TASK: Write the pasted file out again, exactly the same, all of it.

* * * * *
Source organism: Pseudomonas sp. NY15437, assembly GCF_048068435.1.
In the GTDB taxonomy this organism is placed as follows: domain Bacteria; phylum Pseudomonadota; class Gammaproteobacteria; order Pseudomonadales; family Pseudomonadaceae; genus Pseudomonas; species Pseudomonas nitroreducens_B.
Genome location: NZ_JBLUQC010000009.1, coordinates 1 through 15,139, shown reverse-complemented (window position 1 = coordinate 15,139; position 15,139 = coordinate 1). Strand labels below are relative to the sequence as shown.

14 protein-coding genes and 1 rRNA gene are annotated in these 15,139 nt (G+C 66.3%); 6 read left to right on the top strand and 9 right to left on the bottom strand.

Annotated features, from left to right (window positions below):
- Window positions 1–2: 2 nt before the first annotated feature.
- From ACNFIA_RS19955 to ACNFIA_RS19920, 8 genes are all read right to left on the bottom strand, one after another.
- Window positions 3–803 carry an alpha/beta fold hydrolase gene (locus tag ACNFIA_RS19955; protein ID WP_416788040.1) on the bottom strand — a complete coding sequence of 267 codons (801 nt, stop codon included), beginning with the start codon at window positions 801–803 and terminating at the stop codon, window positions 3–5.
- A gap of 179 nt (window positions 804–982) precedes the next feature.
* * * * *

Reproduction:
Source organism: Pseudomonas sp. NY15437, assembly GCF_048068435.1.
In the GTDB taxonomy this organism is placed as follows: domain Bacteria; phylum Pseudomonadota; class Gammaproteobacteria; order Pseudomonadales; family Pseudomonadaceae; genus Pseudomonas; species Pseudomonas nitroreducens_B.
Genome location: NZ_JBLUQC010000009.1, coordinates 1 through 15,139, shown reverse-complemented (window position 1 = coordinate 15,139; position 15,139 = coordinate 1). Strand labels below are relative to the sequence as shown.

14 protein-coding genes and 1 rRNA gene are annotated in these 15,139 nt (G+C 66.3%); 6 read left to right on the top strand and 9 right to left on the bottom strand.

Annotated features, from left to right (window positions below):
- Window positions 1–2: 2 nt before the first annotated feature.
- From ACNFIA_RS19955 to ACNFIA_RS19920, 8 genes are all read right to left on the bottom strand, one after another.
- Window positions 3–803 carry an alpha/beta fold hydrolase gene (locus tag ACNFIA_RS19955; protein ID WP_416788040.1) on the bottom strand — a complete coding sequence of 267 codons (801 nt, stop codon included), beginning with the start codon at window positions 801–803 and terminating at the stop codon, window positions 3–5.
- A gap of 179 nt (window positions 804–982) precedes the next feature.